Tag Archives: philosophical fiction

Phi Fic #19 “Death in Venice” by Thomas Mann

In 1911, the great writer Thomas Mann (1875–1955) went on vacation with his family to a seaside resort in Venice, Italy. There, he came across a beautiful 14-year-old boy and it inspired his great novella Death in Venice. This experience sets up the central struggle in the story: where eros—or erotic love as seen in Plato’s dialogue Symposium—can lead one to recognize beauty in its “pure” or “ideal” form and toward an understanding of truth.

To rest in the arms of perfection is the desire of any man intent upon creating excellence… –Death in Venice

The story’s main character is Gustav von Aschenbach, a famous writer in his fifties. Suffering from writer’s block, he resolves to take a vacation in Venice, where he crosses paths with a 14-year-old Polish boy—Tadzio—and his family. Aschenbach soon becomes obsessed with the exquisite Tadzio. As Aschenbach follows his muse through the streets of Venice and finally to the beach, struggling all the while to master his creeping infatuation, the city itself is overtaken by a mysterious plague. Ultimately, Aschenbach is overcome by the plague as he watches Tadzio playing in the surf.

But now, as he mused idly on such profound matters, the horizontal line of the sea’s shore was suddenly intersected by a human figure, and when he had retrieved his gaze from limitless immensity and concentrated it again, he beheld the beautiful boy, coming from the left and walking past him across the sand. –Death in Venice

Join our heated discussion about Mann’s intentions in this complex and remarkable story. Laura was immediately distressed by Aschenbach’s behavior given the Socratic ideal of beauty as pure and reverent as discussed by Mann; Nathan takes note of Aschenbach’s internal struggle, and wonders what he’s searching for; Mary questions how we approach manners, and how we experience beauty; Cezary insists that Socratic love is too neat, and that real love is an unruly, unraveling experience; and Daniel sums up the struggle in the book for Aschenbach and Mann as one of tensions between the ways we perceive and interact with beauty.

Watch Luchino Visconti’s search for the right boy to play the character of Tadzio in 1970 for his 1971 film based on Mann’s novella.

Thanks to Christopher Nolen for the music.

If you have thoughts, recommendations, or questions that you want to send our way, please do via phificpodcast@gmail.com.


Phi Fic #17 “Invisible Cities” by Italo Calvino

The inferno of the living is not something that will be; if there is one, it is what is already here, the inferno where we live every day, that we form by being together. There are two ways to escape suffering it. The first is easy for many: accept the inferno and become such a part of it that you can no longer see it. The second is risky and demands constant vigilance and apprehension: seek and learn to recognize who and what, in the midst of inferno, are not inferno, then make them endure, give them space. –Invisible Cities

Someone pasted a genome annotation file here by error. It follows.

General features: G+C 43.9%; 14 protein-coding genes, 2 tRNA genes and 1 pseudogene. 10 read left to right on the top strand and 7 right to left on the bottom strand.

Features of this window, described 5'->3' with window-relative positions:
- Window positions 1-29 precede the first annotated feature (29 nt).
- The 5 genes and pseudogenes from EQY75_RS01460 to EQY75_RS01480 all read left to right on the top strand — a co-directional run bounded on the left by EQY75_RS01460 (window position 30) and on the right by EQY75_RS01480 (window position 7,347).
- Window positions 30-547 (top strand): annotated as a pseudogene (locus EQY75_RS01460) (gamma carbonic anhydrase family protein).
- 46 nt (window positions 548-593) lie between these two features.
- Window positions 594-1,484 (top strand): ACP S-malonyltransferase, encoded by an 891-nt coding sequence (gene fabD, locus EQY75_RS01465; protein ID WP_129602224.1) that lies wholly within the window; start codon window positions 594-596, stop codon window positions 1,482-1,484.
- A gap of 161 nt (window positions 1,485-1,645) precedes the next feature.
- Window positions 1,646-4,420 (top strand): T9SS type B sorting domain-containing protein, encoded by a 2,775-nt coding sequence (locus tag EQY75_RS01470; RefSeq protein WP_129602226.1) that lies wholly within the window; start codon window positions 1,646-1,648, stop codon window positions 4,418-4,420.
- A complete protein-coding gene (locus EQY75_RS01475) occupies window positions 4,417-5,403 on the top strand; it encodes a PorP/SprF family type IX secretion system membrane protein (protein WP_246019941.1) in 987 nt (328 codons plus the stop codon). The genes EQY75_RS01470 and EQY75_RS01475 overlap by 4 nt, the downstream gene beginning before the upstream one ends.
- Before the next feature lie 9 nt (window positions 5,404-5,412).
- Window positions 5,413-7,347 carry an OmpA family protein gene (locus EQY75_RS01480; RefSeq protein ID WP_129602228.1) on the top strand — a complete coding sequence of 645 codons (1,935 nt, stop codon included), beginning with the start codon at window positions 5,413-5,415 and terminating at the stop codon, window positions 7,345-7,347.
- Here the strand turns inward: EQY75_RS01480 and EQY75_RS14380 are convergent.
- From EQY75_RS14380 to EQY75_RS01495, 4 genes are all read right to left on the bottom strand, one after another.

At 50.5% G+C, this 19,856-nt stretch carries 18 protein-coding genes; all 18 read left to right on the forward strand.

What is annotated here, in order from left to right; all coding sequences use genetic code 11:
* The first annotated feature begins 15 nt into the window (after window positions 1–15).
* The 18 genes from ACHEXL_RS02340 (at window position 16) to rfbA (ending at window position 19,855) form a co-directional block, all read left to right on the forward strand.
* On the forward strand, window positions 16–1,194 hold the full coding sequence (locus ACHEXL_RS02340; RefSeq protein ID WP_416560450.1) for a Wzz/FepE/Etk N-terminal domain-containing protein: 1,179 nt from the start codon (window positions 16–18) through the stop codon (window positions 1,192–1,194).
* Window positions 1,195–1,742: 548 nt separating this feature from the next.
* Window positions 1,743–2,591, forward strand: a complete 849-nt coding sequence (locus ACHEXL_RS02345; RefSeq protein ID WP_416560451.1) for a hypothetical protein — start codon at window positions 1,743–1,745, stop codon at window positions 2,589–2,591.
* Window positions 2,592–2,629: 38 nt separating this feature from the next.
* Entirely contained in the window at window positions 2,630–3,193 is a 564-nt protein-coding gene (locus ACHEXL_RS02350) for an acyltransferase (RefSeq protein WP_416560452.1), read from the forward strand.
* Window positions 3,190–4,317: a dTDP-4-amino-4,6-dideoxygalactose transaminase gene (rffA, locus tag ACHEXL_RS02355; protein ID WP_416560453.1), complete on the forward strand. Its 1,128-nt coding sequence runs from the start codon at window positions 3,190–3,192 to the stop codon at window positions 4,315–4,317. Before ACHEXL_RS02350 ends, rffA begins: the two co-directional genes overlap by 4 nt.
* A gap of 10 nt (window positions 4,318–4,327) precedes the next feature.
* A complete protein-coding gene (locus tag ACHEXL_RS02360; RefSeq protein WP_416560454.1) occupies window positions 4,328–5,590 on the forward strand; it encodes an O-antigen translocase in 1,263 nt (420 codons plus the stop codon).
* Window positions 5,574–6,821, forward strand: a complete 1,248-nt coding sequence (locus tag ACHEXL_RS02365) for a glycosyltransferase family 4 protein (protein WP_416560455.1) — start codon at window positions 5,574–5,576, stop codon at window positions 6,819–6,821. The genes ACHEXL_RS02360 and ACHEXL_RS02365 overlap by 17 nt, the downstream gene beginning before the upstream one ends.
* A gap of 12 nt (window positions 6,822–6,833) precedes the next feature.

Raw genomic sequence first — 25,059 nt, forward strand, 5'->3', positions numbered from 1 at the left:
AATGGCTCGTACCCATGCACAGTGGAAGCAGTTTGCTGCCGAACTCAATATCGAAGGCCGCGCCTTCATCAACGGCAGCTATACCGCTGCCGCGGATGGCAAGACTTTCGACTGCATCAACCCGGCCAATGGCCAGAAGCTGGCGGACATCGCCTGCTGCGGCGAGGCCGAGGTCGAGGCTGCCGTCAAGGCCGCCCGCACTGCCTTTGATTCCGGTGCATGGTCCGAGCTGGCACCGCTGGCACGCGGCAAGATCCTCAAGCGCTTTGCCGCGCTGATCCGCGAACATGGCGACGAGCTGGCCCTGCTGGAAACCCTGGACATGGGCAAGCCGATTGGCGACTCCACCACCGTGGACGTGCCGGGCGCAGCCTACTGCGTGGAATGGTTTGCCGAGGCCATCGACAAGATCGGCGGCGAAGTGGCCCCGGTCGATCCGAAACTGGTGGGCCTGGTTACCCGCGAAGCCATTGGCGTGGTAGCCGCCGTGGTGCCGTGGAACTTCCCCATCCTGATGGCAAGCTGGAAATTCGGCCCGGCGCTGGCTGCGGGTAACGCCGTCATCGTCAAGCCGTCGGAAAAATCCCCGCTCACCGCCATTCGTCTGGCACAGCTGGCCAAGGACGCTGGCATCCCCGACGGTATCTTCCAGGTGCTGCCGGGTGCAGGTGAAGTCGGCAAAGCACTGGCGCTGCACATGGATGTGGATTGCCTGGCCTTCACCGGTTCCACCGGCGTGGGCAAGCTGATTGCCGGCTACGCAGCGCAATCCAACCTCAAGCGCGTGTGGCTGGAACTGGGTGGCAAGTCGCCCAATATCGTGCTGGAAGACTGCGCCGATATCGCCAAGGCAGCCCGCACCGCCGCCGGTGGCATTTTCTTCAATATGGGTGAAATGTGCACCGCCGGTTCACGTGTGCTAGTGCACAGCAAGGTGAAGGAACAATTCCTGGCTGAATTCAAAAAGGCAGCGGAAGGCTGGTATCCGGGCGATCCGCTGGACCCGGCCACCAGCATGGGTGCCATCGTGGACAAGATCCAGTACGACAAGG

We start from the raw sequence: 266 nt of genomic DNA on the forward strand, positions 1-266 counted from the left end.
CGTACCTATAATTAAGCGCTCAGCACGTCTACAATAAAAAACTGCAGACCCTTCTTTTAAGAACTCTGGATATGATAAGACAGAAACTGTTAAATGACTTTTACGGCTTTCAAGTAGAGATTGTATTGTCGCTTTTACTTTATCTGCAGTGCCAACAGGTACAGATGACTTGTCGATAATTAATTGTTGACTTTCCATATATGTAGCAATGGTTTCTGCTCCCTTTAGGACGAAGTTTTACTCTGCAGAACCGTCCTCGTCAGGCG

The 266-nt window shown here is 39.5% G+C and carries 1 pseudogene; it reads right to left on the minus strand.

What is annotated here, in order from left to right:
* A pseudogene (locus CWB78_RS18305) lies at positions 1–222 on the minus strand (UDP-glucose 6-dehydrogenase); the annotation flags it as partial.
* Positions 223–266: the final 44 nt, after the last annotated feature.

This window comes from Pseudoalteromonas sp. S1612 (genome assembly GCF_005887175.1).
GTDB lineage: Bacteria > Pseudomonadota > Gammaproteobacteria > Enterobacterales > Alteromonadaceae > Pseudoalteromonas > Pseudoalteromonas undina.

Invisible Cities by Italo Calvino is a novel about a conversation between Marco Polo and Kublai Khan. Calvino’s fragmentary study of urban images is composed of brief prose poems, structured as the traveler’s report on the emperor’s expanding empire. And even deeper than that, it becomes a question of whether Polo is creating his reports from his imagination or merely describing his native city, Venice. A tapestry of discussion weaves throughout Polo’s poems tying in ruminations on stories, linguistics, and human nature.

…the people who move through the streets are all strangers. At each encounter, they imagine a thousand things about one another; meetings which could take place between them, conversations, surprises, caresses, bites. But no one greets anyone; eyes lock for a second, then dart away, seeking other eyes, never stopping… something runs among them, an exchange of glances like lines that connect one figure with another and draw arrows, stars, triangles, until all combinations are used up in a moment, and other characters come on to the scene…. –Invisible Cities

Join us as we discuss this beautiful novel, as Cezary notes of Calvino’s distortions, “that in an exact description there is a destruction of the thing described…[that] in leaving space for the reader to chart out what they’re thinking is [his] goal In a work like this,” and Nathan’s reflection that “there’s a reality here but it’s also something spiritual or emotional… I love this style of writing because of what it makes you feel and understand,” while Mary observes that “in describing the relationship with a city as a love affair, it gives it a sense of urgency and closeness,” and Laura wonders if this novel falls into the postmodern construct of eliminating the artist from the work.

*Note: Mary had to leave early to fight a cold and Daniel was absent this time, reprogramming the internet.

Thanks to Christopher Nolen for the music.

If you have thoughts, recommendations, or questions that you want to send our way, please do via phificpodcast@gmail.com.

Phi Fic #16 Stories by Clarice Lispector